I reposted my answer here, because what the hell....
Writing novels is a chore, I find. It's hard work. It's mentally exhausting work. I disagree to the bone and marrow with Orson Scott Card's politics, but I have to agree with him when he says that writing is a self-exhaustive act. Everything one puts on the paper, if one is honest in one's work, is squeezed out one's soul and intellect and creativity, refined to the purest form through hard work and concentration, and committed to paper--where it faces rejection, bad reviews, and remaindering. *g*
And the thing is, if I'm going to be good at it, there's no pretending that it doesn't really matter to me. There's no armor. There's no sang froid. There's no 'good enough,' and there's no 'off days.' I do it, and I do it to the absolute best of my ability, and if it's not good enough then it's just not good enough because I wasn't good enough.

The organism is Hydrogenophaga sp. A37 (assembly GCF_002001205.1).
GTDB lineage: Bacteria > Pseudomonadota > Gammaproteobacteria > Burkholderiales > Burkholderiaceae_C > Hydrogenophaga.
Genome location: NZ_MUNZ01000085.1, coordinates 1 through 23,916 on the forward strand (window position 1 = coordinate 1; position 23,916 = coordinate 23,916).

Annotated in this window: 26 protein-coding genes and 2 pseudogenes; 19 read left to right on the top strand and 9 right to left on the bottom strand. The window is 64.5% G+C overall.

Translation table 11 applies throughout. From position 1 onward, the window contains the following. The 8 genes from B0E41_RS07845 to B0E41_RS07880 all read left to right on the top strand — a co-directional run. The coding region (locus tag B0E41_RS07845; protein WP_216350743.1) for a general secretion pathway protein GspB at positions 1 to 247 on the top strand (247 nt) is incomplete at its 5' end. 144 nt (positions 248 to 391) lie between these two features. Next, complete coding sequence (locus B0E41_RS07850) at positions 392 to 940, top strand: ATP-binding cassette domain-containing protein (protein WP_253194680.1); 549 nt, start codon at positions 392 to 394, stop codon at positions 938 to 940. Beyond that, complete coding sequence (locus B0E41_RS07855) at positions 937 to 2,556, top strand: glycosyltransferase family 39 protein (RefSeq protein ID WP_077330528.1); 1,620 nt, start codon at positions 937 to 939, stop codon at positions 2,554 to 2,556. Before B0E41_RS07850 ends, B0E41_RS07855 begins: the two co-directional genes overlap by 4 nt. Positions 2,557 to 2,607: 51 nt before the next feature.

I can't ever pretend I could do better. Because what's on the paper is my absolute level Sisyphean best. And there will, still, always, be people who hate it, no matter how hard I try.
So we armor ourselves with concepts like target audience and misunderstood geniushood, because those are the concepts that *can* defend us, somewhat.
And that's scary as hell. And it brings me up hard against my inner critic, and some days getting the words on paper is like squeezing blood from a collapsed vein.
But I do it anyway, because I gotta.
I managed to quit writing for three years once; I went back to it after I had one of those peak experiences they talk about where you realize that if you don't do it now, you may never get to do it.
I do it because it's in me, and I have stories to tell, and because I'm good at it and getting better.
And because it's how I define myself. I'm a writer. It's what I am.
...and then of course, because it is the best job in the world:
Why I Love Being A Writer, by Neil Gaiman